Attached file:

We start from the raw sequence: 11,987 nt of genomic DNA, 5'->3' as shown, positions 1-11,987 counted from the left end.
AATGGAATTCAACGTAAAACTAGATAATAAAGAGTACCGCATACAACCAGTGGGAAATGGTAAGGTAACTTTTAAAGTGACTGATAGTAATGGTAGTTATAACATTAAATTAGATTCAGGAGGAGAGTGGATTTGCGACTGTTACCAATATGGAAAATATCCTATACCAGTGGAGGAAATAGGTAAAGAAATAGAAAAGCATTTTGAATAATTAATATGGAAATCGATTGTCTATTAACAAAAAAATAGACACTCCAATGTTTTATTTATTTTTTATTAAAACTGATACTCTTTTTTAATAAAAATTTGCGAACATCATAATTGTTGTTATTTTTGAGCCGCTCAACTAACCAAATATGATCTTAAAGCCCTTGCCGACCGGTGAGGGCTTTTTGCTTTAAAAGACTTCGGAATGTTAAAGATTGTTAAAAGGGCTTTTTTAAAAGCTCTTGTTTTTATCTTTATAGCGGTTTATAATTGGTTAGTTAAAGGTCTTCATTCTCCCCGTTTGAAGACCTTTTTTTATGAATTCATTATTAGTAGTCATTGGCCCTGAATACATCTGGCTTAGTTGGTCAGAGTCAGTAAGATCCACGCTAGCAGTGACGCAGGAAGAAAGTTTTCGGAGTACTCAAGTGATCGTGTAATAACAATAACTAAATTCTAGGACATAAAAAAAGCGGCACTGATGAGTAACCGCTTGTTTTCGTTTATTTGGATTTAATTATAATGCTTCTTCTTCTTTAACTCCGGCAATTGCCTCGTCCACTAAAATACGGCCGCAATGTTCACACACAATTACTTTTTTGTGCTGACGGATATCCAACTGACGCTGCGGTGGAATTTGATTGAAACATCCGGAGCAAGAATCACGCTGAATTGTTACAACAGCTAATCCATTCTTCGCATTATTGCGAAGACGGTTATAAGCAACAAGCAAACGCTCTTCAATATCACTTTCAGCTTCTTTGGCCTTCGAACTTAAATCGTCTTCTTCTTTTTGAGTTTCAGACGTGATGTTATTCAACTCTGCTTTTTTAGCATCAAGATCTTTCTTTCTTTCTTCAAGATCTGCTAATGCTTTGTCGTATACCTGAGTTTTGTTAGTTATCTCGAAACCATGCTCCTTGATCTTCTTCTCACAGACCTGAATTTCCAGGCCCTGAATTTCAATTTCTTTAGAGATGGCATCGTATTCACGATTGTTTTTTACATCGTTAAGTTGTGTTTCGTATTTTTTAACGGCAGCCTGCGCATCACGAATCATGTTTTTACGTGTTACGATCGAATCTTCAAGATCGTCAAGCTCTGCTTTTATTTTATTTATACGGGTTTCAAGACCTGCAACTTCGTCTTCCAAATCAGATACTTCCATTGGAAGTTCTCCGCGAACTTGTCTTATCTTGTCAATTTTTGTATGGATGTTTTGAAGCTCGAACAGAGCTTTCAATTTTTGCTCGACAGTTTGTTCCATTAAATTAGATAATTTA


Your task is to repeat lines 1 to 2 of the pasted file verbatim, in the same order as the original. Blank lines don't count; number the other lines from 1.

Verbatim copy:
We start from the raw sequence: 11,987 nt of genomic DNA, 5'->3' as shown, positions 1-11,987 counted from the left end.
AATGGAATTCAACGTAAAACTAGATAATAAAGAGTACCGCATACAACCAGTGGGAAATGGTAAGGTAACTTTTAAAGTGACTGATAGTAATGGTAGTTATAACATTAAATTAGATTCAGGAGGAGAGTGGATTTGCGACTGTTACCAATATGGAAAATATCCTATACCAGTGGAGGAAATAGGTAAAGAAATAGAAAAGCATTTTGAATAATTAATATGGAAATCGATTGTCTATTAACAAAAAAATAGACACTCCAATGTTTTATTTATTTTTTATTAAAACTGATACTCTTTTTTAATAAAAATTTGCGAACATCATAATTGTTGTTATTTTTGAGCCGCTCAACTAACCAAATATGATCTTAAAGCCCTTGCCGACCGGTGAGGGCTTTTTGCTTTAAAAGACTTCGGAATGTTAAAGATTGTTAAAAGGGCTTTTTTAAAAGCTCTTGTTTTTATCTTTATAGCGGTTTATAATTGGTTAGTTAAAGGTCTTCATTCTCCCCGTTTGAAGACCTTTTTTTATGAATTCATTATTAGTAGTCATTGGCCCTGAATACATCTGGCTTAGTTGGTCAGAGTCAGTAAGATCCACGCTAGCAGTGACGCAGGAAGAAAGTTTTCGGAGTACTCAAGTGATCGTGTAATAACAATAACTAAATTCTAGGACATAAAAAAAGCGGCACTGATGAGTAACCGCTTGTTTTCGTTTATTTGGATTTAATTATAATGCTTCTTCTTCTTTAACTCCGGCAATTGCCTCGTCCACTAAAATACGGCCGCAATGTTCACACACAATTACTTTTTTGTGCTGACGGATATCCAACTGACGCTGCGGTGGAATTTGATTGAAACATCCGGAGCAAGAATCACGCTGAATTGTTACAACAGCTAATCCATTCTTCGCATTATTGCGAAGACGGTTATAAGCAACAAGCAAACGCTCTTCAATATCACTTTCAGCTTCTTTGGCCTTCGAACTTAAATCGTCTTCTTCTTTTTGAGTTTCAGACGTGATGTTATTCAACTCTGCTTTTTTAGCATCAAGATCTTTCTTTCTTTCTTCAAGATCTGCTAATGCTTTGTCGTATACCTGAGTTTTGTTAGTTATCTCGAAACCATGCTCCTTGATCTTCTTCTCACAGACCTGAATTTCCAGGCCCTGAATTTCAATTTCTTTAGAGATGGCATCGTATTCACGATTGTTTTTTACATCGTTAAGTTGTGTTTCGTATTTTTTAACGGCAGCCTGCGCATCACGAATCATGTTTTTACGTGTTACGATCGAATCTTCAAGATCGTCAAGCTCTGCTTTTATTTTATTTATACGGGTTTCAAGACCTGCAACTTCGTCTTCCAAATCAGATACTTCCATTGGAAGTTCTCCGCGAACTTGTCTTATCTTGTCAATTTTTGTATGGATGTTTTGAAGCTCGAACAGAGCTTTCAATTTTTGCTCGACAGTTTGTTCCATTAAATTAGATAATTTA